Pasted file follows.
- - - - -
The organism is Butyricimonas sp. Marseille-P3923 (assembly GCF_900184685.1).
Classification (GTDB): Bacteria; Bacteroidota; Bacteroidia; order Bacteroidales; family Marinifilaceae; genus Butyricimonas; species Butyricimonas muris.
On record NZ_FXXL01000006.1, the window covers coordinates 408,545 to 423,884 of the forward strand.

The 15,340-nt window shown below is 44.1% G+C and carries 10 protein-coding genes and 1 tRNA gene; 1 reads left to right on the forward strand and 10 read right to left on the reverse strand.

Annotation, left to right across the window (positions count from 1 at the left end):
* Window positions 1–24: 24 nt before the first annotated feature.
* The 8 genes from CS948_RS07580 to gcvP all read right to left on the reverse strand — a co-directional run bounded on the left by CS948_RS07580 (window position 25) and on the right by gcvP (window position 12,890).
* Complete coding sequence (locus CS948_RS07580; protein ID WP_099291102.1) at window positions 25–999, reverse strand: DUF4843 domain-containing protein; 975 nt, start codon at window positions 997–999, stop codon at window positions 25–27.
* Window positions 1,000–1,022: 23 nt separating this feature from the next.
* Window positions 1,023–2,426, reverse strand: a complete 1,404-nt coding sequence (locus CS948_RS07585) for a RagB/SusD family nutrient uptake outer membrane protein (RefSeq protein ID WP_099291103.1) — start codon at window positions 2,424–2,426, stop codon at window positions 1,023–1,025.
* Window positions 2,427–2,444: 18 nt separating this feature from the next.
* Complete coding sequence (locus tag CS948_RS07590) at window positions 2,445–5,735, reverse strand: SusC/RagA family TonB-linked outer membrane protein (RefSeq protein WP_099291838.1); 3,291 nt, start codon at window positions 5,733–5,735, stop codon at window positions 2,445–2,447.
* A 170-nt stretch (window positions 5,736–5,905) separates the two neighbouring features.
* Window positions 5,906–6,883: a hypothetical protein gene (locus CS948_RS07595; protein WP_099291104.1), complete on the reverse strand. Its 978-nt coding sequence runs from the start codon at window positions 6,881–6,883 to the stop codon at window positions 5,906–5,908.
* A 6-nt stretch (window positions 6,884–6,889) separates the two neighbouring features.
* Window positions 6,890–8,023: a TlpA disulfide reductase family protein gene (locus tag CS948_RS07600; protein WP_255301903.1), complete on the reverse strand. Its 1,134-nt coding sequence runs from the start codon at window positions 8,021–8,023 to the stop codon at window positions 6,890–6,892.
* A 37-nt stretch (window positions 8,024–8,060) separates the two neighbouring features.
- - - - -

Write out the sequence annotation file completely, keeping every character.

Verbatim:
The organism is Butyricimonas sp. Marseille-P3923 (assembly GCF_900184685.1).
Classification (GTDB): Bacteria; Bacteroidota; Bacteroidia; order Bacteroidales; family Marinifilaceae; genus Butyricimonas; species Butyricimonas muris.
On record NZ_FXXL01000006.1, the window covers coordinates 408,545 to 423,884 of the forward strand.

The 15,340-nt window shown below is 44.1% G+C and carries 10 protein-coding genes and 1 tRNA gene; 1 reads left to right on the forward strand and 10 read right to left on the reverse strand.

Annotation, left to right across the window (positions count from 1 at the left end):
* Window positions 1–24: 24 nt before the first annotated feature.
* The 8 genes from CS948_RS07580 to gcvP all read right to left on the reverse strand — a co-directional run bounded on the left by CS948_RS07580 (window position 25) and on the right by gcvP (window position 12,890).
* Complete coding sequence (locus CS948_RS07580; protein ID WP_099291102.1) at window positions 25–999, reverse strand: DUF4843 domain-containing protein; 975 nt, start codon at window positions 997–999, stop codon at window positions 25–27.
* Window positions 1,000–1,022: 23 nt separating this feature from the next.
* Window positions 1,023–2,426, reverse strand: a complete 1,404-nt coding sequence (locus CS948_RS07585) for a RagB/SusD family nutrient uptake outer membrane protein (RefSeq protein ID WP_099291103.1) — start codon at window positions 2,424–2,426, stop codon at window positions 1,023–1,025.
* Window positions 2,427–2,444: 18 nt separating this feature from the next.
* Complete coding sequence (locus tag CS948_RS07590) at window positions 2,445–5,735, reverse strand: SusC/RagA family TonB-linked outer membrane protein (RefSeq protein WP_099291838.1); 3,291 nt, start codon at window positions 5,733–5,735, stop codon at window positions 2,445–2,447.
* A 170-nt stretch (window positions 5,736–5,905) separates the two neighbouring features.
* Window positions 5,906–6,883: a hypothetical protein gene (locus CS948_RS07595; protein WP_099291104.1), complete on the reverse strand. Its 978-nt coding sequence runs from the start codon at window positions 6,881–6,883 to the stop codon at window positions 5,906–5,908.
* A 6-nt stretch (window positions 6,884–6,889) separates the two neighbouring features.
* Window positions 6,890–8,023: a TlpA disulfide reductase family protein gene (locus tag CS948_RS07600; protein WP_255301903.1), complete on the reverse strand. Its 1,134-nt coding sequence runs from the start codon at window positions 8,021–8,023 to the stop codon at window positions 6,890–6,892.
* A 37-nt stretch (window positions 8,024–8,060) separates the two neighbouring features.